Out of Control Policy Blog

Coming to a Consensus on Ratings Agencies

A not so trivial, but smaller piece of the financial regulation debate is the issue of ratings agencies. They certainly played a part in the crisis, misevaluating collateralized sub-prime mortgages and various securities, leading investors too lazy to do their own due diligence (most) into thinking mortgage-backed securities really were all pretty much AAA. And that was wrong.

Addressing the oligopoly of the ratings agencies is important. Unfortunately, it is being overshadowed by the systemic risk regulation debate and the derivatives debate. Not to mention executive pay. (Though it is understandable, as those are critical components of the overhaul plans proposed from various sources.) Nevertheless, it would be a shame if the rating agencies were left in the same position they are in now once the overhaul is done.

The New Yorker has a piece in this week's issue (dated to September 28, 2009) on the ratings agency issue. In the article, James Surowiecki concludes:

Rating agencies existed long before they carried a government imprimatur, and, their recent dismal performance notwithstanding, they’ll exist in the future, if only because few investors have the patience to sort through all the bond offerings and structured-finance deals out there. But we need a divorce: the rating agencies shouldn’t be government-sanctioned and government-protected institutions and their judgments shouldn’t be part of the rules that govern how investors can act.

This is, by and large, the proposal of the GOP for dealing with rating agencies. And it's a good idea. As I wrote in a recent policy brief on financial services regulatory reform:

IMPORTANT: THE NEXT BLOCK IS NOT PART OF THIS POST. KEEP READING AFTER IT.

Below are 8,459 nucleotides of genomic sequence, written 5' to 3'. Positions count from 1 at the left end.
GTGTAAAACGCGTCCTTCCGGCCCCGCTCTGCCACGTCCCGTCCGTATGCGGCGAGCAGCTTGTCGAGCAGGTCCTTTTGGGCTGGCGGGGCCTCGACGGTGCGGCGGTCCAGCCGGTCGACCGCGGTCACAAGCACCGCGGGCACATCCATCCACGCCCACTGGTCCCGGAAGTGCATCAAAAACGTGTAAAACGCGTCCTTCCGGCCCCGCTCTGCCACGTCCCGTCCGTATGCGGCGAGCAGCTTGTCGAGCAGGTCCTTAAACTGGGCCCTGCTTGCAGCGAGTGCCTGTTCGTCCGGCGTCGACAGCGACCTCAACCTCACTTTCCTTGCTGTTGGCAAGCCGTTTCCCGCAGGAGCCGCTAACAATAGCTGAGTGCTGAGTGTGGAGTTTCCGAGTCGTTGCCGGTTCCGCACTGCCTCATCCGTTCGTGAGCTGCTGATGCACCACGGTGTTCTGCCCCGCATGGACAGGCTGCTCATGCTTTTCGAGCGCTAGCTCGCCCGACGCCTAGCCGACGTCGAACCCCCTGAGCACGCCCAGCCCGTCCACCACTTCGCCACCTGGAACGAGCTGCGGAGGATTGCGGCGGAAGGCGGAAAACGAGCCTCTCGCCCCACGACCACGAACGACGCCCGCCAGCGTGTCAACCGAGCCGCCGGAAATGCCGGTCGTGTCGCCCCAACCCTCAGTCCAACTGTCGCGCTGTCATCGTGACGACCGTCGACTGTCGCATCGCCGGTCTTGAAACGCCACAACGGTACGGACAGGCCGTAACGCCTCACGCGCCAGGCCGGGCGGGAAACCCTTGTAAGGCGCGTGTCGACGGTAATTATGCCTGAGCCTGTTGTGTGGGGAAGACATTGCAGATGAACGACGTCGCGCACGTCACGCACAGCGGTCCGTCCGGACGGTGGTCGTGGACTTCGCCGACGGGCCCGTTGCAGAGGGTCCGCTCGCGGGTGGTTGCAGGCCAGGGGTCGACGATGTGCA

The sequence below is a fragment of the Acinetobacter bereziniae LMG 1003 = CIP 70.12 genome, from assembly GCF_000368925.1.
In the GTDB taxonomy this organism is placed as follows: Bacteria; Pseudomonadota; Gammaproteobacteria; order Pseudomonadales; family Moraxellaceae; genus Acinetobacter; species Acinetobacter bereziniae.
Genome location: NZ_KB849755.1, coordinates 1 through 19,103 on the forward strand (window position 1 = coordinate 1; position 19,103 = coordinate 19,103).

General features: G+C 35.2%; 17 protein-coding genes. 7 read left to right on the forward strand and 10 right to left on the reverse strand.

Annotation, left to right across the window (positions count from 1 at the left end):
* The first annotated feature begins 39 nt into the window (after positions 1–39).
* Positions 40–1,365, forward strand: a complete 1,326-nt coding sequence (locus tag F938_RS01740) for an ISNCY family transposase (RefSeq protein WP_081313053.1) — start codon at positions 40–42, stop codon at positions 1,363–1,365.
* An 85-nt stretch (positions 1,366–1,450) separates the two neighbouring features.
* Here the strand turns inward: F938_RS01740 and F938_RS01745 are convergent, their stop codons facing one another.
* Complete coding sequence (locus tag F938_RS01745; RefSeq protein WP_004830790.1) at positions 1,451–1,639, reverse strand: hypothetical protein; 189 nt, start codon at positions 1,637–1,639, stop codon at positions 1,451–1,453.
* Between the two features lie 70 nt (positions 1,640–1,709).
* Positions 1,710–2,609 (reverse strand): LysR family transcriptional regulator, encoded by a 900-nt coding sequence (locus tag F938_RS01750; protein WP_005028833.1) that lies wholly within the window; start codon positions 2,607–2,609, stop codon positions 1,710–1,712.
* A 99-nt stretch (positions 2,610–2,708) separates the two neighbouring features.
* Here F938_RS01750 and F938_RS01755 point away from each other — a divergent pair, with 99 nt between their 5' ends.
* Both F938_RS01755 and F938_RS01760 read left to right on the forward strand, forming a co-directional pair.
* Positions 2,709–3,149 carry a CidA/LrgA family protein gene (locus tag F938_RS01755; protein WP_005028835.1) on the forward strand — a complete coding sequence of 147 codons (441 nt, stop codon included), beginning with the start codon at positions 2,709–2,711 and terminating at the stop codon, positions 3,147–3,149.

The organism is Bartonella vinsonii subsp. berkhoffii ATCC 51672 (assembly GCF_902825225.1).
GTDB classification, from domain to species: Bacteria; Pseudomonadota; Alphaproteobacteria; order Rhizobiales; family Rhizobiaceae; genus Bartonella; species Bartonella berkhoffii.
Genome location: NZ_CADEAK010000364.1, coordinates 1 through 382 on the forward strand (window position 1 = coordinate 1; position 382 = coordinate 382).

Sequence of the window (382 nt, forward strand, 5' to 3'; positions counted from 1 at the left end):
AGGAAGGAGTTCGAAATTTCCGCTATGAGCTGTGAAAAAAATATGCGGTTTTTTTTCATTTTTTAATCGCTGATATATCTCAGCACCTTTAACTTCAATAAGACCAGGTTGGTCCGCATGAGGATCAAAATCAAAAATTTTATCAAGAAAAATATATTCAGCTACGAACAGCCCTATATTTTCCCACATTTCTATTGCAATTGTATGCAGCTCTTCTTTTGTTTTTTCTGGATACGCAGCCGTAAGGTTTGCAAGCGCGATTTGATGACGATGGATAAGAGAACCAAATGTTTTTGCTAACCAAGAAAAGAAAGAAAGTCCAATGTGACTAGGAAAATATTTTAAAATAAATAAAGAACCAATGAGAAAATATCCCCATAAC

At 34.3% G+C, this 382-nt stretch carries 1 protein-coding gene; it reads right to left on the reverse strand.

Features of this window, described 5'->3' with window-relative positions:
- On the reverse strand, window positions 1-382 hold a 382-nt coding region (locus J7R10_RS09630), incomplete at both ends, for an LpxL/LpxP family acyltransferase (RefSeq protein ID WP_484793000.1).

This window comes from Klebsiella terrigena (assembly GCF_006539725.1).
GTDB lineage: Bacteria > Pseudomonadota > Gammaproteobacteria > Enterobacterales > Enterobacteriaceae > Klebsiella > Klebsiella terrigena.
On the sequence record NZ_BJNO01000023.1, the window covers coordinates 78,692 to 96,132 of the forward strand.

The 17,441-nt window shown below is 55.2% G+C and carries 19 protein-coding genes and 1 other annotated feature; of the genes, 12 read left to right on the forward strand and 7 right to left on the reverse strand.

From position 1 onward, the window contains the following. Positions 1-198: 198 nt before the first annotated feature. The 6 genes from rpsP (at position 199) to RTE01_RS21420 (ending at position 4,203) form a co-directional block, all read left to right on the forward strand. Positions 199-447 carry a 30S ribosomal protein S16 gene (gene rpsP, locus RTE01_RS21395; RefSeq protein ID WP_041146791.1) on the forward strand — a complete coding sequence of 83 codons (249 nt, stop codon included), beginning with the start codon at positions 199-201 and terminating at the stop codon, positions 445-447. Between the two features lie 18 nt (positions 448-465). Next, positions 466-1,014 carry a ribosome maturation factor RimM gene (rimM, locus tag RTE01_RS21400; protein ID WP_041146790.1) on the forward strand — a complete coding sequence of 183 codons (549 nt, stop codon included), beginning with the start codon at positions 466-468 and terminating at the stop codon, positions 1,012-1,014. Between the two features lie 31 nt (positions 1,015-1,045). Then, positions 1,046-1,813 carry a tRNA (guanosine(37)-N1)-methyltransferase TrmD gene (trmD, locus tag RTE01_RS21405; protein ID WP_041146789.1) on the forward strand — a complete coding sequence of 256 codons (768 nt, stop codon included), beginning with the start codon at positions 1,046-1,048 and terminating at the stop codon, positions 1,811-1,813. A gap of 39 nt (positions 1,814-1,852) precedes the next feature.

GOP Plan: Eliminates all references to credit rating agencies in federal law. [...]

The existence of credit ratings is perfectly legitimate and beneficial, however, they should not be turned into a federally supported oligopoly. U.S. law refers to credit ratings as a tool for setting capital reserve requirements, restricting investments and guiding the use of taxpayer money in the marketplace. However, this has reduced the need for money managers to perform proper due diligence. The [GOP] proposal, which the SEC is also considering doing on its own, would increase fiduciary responsibility.

There is no indication from the White House that they will go along with this idea yet. But it is a prudential policy proposal that may get bundled into the overhaul as part of a compromise. In any case, dealing with the credit rating agencies is important and shouldn't be set aside. Washington should come to a consensus on this issue and act to prevent the agencies from distorting the market in the future.

Also see my previous posts on this here.

For more in financial services regulation, see the new Reason study: "Rebuilding Wall Street."

Anthony Randazzo is Director of Economic Research


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